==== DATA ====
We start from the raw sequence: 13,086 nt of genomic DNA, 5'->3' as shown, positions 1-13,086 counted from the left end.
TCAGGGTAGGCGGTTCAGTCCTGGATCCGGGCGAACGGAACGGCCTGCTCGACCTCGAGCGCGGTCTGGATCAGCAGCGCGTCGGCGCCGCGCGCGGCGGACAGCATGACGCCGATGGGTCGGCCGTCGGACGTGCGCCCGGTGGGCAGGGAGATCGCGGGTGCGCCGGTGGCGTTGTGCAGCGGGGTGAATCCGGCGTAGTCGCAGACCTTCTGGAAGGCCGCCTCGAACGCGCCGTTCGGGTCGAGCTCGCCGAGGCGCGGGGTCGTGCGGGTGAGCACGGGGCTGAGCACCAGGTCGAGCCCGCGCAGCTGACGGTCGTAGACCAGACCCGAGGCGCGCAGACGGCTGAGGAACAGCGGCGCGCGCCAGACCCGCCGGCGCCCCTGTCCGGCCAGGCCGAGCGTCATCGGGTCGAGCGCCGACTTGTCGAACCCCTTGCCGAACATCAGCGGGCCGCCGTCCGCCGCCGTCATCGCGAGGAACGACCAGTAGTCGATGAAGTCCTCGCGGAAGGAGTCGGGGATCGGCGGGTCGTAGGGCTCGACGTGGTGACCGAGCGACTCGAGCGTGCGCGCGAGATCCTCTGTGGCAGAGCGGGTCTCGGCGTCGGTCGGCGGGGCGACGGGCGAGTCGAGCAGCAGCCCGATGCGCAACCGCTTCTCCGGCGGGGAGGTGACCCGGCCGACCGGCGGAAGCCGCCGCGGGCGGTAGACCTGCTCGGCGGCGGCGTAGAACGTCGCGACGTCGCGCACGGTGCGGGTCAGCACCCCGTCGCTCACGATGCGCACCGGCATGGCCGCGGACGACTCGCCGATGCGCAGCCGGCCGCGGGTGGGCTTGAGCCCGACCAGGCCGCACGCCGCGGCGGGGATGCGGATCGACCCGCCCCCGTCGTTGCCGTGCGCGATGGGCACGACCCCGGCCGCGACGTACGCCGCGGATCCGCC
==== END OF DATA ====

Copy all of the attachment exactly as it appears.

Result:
We start from the raw sequence: 13,086 nt of genomic DNA, 5'->3' as shown, positions 1-13,086 counted from the left end.
TCAGGGTAGGCGGTTCAGTCCTGGATCCGGGCGAACGGAACGGCCTGCTCGACCTCGAGCGCGGTCTGGATCAGCAGCGCGTCGGCGCCGCGCGCGGCGGACAGCATGACGCCGATGGGTCGGCCGTCGGACGTGCGCCCGGTGGGCAGGGAGATCGCGGGTGCGCCGGTGGCGTTGTGCAGCGGGGTGAATCCGGCGTAGTCGCAGACCTTCTGGAAGGCCGCCTCGAACGCGCCGTTCGGGTCGAGCTCGCCGAGGCGCGGGGTCGTGCGGGTGAGCACGGGGCTGAGCACCAGGTCGAGCCCGCGCAGCTGACGGTCGTAGACCAGACCCGAGGCGCGCAGACGGCTGAGGAACAGCGGCGCGCGCCAGACCCGCCGGCGCCCCTGTCCGGCCAGGCCGAGCGTCATCGGGTCGAGCGCCGACTTGTCGAACCCCTTGCCGAACATCAGCGGGCCGCCGTCCGCCGCCGTCATCGCGAGGAACGACCAGTAGTCGATGAAGTCCTCGCGGAAGGAGTCGGGGATCGGCGGGTCGTAGGGCTCGACGTGGTGACCGAGCGACTCGAGCGTGCGCGCGAGATCCTCTGTGGCAGAGCGGGTCTCGGCGTCGGTCGGCGGGGCGACGGGCGAGTCGAGCAGCAGCCCGATGCGCAACCGCTTCTCCGGCGGGGAGGTGACCCGGCCGACCGGCGGAAGCCGCCGCGGGCGGTAGACCTGCTCGGCGGCGGCGTAGAACGTCGCGACGTCGCGCACGGTGCGGGTCAGCACCCCGTCGCTCACGATGCGCACCGGCATGGCCGCGGACGACTCGCCGATGCGCAGCCGGCCGCGGGTGGGCTTGAGCCCGACCAGGCCGCACGCCGCGGCGGGGATGCGGATCGACCCGCCCCCGTCGTTGCCGTGCGCGATGGGCACGACCCCGGCCGCGACGTACGCCGCGGATCCGCC